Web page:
In this way, the internal display image 22a is readily formed by simply projecting the internal light image 22a through the stacked optical waveguides 16 for transmission therein by internal reflection to the scattering sites 30. The scattering of the internal light inside the waveguides 16 creates the internal display image 22a which is visible by the observer 24 through the inner glass laminate 20b. The waveguides 16 are visually transparent for transmitting the external image 22b therethrough, with the internal image 22a being superimposed thereon for forming a heads up display.
Although the heads up display may be formed integrally with the windshield in a vehicle application, it may be separately configured and spaced therefrom if desired. However, in an integral assembly, the plastic layers of the waveguides 16 and the glass laminates 20a,b can provide a simpler combination with inherent safety glass impact resistance.
Since the improved optical display 12 disclosed above relies on internal scattering of the display light 18a being reflected internally within each waveguide core 26, it may have any suitable configuration for effecting this purpose. The exemplary bubbles 30a disclosed are relatively simple to effect. In one laboratory embodiment built and tested, an integral stack of waveguides were cut diagonally at an intermediate location and glued together with a conventional epoxy. Stirring of the initial epoxy mixture created suitable microscopic air bubbles therein which upon curing of the epoxy to reattach the severed waveguides together created an effective plane of scattering sites for producing the display image. In a production environment, the scattering sites 30 may be formed in the extrusion process of the individual cores 26 by providing a suitable heterogeneous portion therein, which is suitably aligned with corresponding portions of adjacent cores for defining the image display 32.
Although the optical display 12 has been described with respect to an exemplary heads up display, it may be used in any suitable application for forming either the internal image display 32 itself, or in combination with transversely transparent waveguides 16 which allow simultaneous transmission of external light through the thickness of the collective waveguides 16. For example, the display 12 may also be used to simultaneously display one image in front of another image, like that provided by a cathode ray tube, or by a liquid crystal display (LCD) panel.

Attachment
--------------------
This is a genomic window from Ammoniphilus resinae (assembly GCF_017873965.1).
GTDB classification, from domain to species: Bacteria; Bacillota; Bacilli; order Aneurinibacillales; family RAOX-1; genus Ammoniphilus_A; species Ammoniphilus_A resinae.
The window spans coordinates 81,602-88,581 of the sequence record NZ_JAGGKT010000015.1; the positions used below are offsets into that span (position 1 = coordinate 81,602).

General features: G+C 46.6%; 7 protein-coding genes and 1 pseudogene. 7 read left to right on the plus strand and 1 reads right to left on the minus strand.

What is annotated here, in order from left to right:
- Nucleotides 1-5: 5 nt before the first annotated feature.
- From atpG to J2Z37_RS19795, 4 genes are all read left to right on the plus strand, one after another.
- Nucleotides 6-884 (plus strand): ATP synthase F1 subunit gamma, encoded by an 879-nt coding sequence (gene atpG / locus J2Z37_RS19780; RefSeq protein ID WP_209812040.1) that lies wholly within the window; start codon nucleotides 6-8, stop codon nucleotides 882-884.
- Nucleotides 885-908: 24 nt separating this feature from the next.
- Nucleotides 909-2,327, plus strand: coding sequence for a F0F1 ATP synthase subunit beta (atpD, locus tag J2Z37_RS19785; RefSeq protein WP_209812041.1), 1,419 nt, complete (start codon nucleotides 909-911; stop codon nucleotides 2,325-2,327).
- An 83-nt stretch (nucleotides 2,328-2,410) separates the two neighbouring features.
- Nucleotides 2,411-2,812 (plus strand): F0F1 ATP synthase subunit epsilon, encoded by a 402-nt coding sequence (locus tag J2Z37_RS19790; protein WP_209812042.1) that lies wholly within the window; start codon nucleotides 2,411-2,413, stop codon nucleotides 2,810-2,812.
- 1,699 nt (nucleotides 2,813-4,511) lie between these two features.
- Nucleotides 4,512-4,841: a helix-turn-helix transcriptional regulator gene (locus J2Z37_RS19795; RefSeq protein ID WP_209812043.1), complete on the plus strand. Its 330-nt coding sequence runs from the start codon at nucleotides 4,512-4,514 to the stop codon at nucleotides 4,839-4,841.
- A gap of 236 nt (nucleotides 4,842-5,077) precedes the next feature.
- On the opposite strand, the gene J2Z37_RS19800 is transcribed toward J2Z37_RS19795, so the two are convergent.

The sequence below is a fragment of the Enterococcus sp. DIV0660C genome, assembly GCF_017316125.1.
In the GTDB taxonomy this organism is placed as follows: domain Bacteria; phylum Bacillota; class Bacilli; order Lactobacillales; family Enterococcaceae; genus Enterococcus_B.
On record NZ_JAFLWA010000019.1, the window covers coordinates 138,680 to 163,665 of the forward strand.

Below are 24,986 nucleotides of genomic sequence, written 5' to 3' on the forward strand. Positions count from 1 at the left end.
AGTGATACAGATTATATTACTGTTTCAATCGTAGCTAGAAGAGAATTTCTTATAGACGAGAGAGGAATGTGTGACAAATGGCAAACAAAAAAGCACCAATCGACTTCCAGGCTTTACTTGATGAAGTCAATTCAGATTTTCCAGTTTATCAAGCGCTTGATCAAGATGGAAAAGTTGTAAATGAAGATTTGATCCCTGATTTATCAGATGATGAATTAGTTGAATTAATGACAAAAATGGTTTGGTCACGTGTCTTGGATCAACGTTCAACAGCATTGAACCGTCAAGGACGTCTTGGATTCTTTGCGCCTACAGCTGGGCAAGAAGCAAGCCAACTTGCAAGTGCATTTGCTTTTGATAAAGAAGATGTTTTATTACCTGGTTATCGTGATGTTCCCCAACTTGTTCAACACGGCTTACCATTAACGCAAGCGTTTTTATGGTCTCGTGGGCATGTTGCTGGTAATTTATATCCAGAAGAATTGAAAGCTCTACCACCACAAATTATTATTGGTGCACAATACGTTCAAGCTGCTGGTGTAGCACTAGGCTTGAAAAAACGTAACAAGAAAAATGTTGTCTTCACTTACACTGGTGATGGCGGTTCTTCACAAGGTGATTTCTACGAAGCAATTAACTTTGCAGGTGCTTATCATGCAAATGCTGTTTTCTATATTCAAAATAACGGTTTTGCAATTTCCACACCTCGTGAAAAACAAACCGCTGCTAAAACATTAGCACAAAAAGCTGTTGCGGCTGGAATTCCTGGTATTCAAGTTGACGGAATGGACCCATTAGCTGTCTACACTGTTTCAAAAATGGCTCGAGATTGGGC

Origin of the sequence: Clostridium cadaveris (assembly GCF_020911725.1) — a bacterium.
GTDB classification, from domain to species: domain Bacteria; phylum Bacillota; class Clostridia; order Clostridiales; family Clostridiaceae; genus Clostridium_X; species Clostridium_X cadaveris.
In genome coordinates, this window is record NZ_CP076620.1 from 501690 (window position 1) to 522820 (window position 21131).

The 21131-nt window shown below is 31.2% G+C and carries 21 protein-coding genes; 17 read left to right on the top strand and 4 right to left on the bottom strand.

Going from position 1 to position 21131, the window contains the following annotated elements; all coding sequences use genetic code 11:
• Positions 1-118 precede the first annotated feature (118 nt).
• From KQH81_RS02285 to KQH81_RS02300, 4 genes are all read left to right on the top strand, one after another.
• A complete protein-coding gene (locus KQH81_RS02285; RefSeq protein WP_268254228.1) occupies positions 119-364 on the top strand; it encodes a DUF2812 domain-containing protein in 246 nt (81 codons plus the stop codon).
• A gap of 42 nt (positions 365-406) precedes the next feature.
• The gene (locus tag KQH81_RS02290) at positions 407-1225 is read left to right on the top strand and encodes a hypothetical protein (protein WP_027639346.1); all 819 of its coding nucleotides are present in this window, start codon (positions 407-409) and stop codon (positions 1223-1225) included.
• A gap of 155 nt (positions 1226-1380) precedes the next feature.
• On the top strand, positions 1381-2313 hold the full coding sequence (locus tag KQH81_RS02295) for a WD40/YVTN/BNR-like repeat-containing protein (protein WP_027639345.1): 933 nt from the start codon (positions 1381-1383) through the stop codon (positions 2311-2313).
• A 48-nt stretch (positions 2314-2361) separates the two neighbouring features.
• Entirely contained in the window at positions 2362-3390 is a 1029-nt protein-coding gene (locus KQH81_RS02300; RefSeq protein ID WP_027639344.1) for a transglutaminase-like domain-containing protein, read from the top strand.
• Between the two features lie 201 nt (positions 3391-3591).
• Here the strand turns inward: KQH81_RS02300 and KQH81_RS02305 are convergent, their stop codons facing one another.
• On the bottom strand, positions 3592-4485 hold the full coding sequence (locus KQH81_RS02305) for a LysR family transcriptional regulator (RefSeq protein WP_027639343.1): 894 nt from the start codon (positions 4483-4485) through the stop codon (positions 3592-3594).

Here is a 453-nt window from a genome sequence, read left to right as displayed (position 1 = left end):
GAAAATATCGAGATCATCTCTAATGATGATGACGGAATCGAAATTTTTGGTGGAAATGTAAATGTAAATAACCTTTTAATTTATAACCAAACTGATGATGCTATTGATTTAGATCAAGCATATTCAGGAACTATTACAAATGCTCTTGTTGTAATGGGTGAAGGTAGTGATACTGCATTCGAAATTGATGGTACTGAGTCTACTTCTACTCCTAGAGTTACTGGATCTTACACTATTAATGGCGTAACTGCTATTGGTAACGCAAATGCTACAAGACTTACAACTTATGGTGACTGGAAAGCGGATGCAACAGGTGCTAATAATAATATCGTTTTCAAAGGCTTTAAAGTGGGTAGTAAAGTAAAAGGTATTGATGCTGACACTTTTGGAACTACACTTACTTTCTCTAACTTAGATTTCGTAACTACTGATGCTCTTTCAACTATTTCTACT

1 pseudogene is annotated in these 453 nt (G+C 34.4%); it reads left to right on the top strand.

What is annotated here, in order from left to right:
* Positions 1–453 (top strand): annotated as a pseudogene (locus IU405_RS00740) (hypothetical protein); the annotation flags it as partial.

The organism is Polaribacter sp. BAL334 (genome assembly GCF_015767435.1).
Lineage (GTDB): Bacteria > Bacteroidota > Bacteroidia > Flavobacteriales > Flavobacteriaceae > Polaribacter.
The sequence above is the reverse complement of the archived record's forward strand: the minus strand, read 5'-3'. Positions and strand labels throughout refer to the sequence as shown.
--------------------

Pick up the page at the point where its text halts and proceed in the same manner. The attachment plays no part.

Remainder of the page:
While there have been described herein what are considered to be preferred and exemplary embodiments of the present invention, other modifications of the invention shall be apparent to those skilled in the art from the teachings herein, and it is, therefore, desired to be secured in the appended claims all such modifications as fall within the true spirit and scope of the invention.
Accordingly, what is desired to be secured by Letters Patent of the United States is the invention as defined and differentiated in the following claims:
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|U.S. Classification||385/120, 385/116, 385/115|
|International Classification||G02B27/00, G02B6/08, G02B27/01, G02B6/02|
|Cooperative Classification||G02B6/08, G02B2027/0125, G02B27/0101, G02B6/02|
|European Classification||G02B6/02, G02B6/08, G02B27/01A|
|Sep 11, 1996||AS||Assignment|
Owner name: ASSOCIATED UNIVERSITIES, INC., DISTRICT OF COLUMBI
Free format text: ASSIGNMENT OF ASSIGNORS INTEREST;ASSIGNOR:VELIGDAN, JAMES T.;REEL/FRAME:008127/0990
Effective date: 19960325
|Jan 2, 1998||AS||Assignment|
Owner name: ENERGY, DEPARTMENT OF, UNITED STATES, DISTRICT OF
Free format text: CONFIRMATORY LICENSE;ASSIGNOR:ASSOCIATED UNIVERSITIES, INC.;REEL/FRAME:008872/0524
Effective date: 19960516
|Apr 3, 1998||AS||Assignment|
Owner name: BROOKHAVEN SCIENCE ASSOCIATES, NEW YORK
Free format text: ASSIGNMENT OF ASSIGNORS INTEREST;ASSIGNOR:BROOKHAVEN SCIENCE ASSOCIATES;REEL/FRAME:009097/0065
Effective date: 19980317
|Dec 22, 1998||CC||Certificate of correction|
|Feb 26, 2001||FPAY||Fee payment|
Year of fee payment: 4
|Jun 6, 2002||AS||Assignment|
Owner name: BROOKHAVEN SCIENCE ASSOCIATES, NEW YORK
Free format text: ASSIGNMENT OF ASSIGNORS INTEREST;ASSIGNOR:ASSOCIATED UNIVERSITITES, INC.;REEL/FRAME:012991/0149
Effective date: 19980317
|Feb 8, 2005||FPAY||Fee payment|
Year of fee payment: 8
|Mar 23, 2009||REMI||Maintenance fee reminder mailed|
|Sep 16, 2009||LAPS||Lapse for failure to pay maintenance fees|
|Nov 3, 2009||FP||Expired due to failure to pay maintenance fee|
Effective date: 20090916